This, until the skywriter flew for a local fair—a banner, which took no effort at all.
The skywriter flew a useless nylon tail screaming: OCEAN CITY FAIR ~ SEP 18 to 21 ~ MUSIC RIDES BINGO ANIMALS DUNK TANKS GULL RACES ~ FUN 4 HOLE FAM !!!! trying only to not fall too far asleep.
The skywriter flew into a cloud and almost found a way to never come out.
The skywriter flew over the casinos of Atlantic City, whispering, “Julian,” even though she had never known anyone with that name, not personally, not beyond exhaust.
The skywriter cut the cords and flew question marks across the boardwalk. Something for everyone.
The skywriter flew to her old work and snuck inside and thefted an address.
The skywriter flew HOPE IS A DESTINATION, PLUS GRASPING
The skywriter flew to a big backyard in Jersey and walked half a mile to a house on a clayey hill near the water gap and found Julian’s grandpap in a pop-up camper that was tilted dangerously to one side, because he lay in the left bunk, no one in the right.
The skywriter flew, the cabin filled with her old sad passenger, and below, no arrows even still.
The skywriter flew the news, which was old—TIME TO COME HOME—though the plane rattled and begged for fuel.
Tyler Barton is a cofounder of Fear No Lit, the organization responsible for PAGE MATCH and the 2017 Submerging Writer Fellowship. He's the author of the flash fiction chapbook, The Quiet Part Loud, which won the 2017 Turnbuckle Chapbook Contest and will be published this winter by Split Lip Press. His fiction is forthcoming in Subtropics, The Iowa Review, The Kenyon Review, and elsewhere. Find him at tsbarton.com or @goftyler.
First Prize $251
Followed by Bio
Henry is fat, and we all know it. He hears more pig snorts than Hellos. Honestly, eighth grade is torture. But he goes because he has to, because Momma knows best. White shirt, clammy palms, plaid pants. Class masses are his comfort—no one insults in the house of God. Plus, Father Skonecki says Jesus loves everyone. So that gives Henry two friends: Momma and the Lord.
Henry likes blondes, and we all know it. Kathryn is his current love. She has pretzel-stick legs and sea-foam eyes. Henry likes her, and she kind of likes that he likes her. She kind of needs to feel wanted, needs to be looked at. She says, I think I put a spell on boys. We think she suffers from her own wand. But, Henry doesn’t care. He buys a Hershey rose wrapped in scarlet foil, signs Love Henry, draws a lop-sided heart, tucks it beneath her L.L.Bean lunchbox. Kathryn finds it. Henry watches. And when she tucks it right back under, Henry asks to be excused. No one wants to see a piggy-boy cry.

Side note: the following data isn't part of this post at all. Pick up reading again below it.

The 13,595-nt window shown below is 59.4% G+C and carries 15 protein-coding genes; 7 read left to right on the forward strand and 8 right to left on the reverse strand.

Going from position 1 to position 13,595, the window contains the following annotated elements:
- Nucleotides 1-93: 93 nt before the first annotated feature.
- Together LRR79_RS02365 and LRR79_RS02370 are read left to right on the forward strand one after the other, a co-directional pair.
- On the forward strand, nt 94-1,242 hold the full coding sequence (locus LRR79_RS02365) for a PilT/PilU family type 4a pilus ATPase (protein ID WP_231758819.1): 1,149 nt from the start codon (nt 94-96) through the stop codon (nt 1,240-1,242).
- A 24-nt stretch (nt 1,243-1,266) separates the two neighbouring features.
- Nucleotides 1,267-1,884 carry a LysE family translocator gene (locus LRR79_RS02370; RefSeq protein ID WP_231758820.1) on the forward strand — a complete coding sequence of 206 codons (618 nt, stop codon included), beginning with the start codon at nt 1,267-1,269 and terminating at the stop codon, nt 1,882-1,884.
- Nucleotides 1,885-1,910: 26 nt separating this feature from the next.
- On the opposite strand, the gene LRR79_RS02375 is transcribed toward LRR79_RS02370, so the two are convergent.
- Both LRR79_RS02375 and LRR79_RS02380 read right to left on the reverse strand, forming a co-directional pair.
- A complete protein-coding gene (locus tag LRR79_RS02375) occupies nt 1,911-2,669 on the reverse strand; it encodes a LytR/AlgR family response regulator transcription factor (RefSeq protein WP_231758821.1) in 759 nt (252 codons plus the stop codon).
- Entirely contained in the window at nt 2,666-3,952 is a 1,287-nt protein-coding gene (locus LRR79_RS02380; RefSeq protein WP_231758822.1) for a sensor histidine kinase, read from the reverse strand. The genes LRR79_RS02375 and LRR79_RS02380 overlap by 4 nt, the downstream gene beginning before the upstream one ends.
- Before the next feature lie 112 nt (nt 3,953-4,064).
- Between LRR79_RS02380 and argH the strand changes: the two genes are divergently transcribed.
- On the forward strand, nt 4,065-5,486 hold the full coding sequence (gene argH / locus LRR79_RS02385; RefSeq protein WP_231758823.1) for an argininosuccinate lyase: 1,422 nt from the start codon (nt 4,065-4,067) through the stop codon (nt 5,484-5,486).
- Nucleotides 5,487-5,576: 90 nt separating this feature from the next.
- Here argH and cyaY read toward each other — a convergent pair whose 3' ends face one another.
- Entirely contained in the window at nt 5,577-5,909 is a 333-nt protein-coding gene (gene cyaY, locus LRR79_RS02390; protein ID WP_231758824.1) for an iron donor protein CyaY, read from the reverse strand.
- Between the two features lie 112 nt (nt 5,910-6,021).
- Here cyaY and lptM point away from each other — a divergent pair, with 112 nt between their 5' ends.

Henry is missing, and we all know it. He’s been absent three-point-five weeks. Mrs. Robins says It’s his momma. Then she blinks, blinks, blinks. His momma’s heart stopped working. And we all think it’s a shame. So we pray for the oinker at class mass, keep cubes of tissues in our cafeteria. Plus, Jesus is still Henry’s friend, which we all think is truly nice of His Holiness.
Henry is sick, and we all know it. He’s back in school, but very thin. He scuffs his velcro shoes. We think he doesn’t eat because he never learned to cook. He used to have bologna and ziplock bags with zipper tabs. Now he has green jello, maybe a fork. On good days, he nibbles. Not right for a hog.
Kathryn is mean, and we all know it. She likes to notice Henry now, draws purple hearts on pink Post-its, gives them faces, makes them smile. But Henry doesn’t like her anymore, won’t look her in the eye. So Kathryn tries to talk. Hello, I’m sorry about your mommy. Somehow, her Hello hurts worse than the pig snorts. Sometimes, I feel like we should tell her that. She’s bad at math and slow at words. But even a toothpick like her should understand, and we can help. Chicken, chicken, chicken legs, we’ll say. Stop it popsicle girl, Henry doesn’t like hearts anymore.
Rachael Fowler is pursuing her PhD in Fiction at the University of Southern Mississippi's Center for Writers. Her work has appeared in Apeiron Review, Ant Farm Journal, and Deep South Magazine. Currently, she is an Associate Editor for Mississippi Review.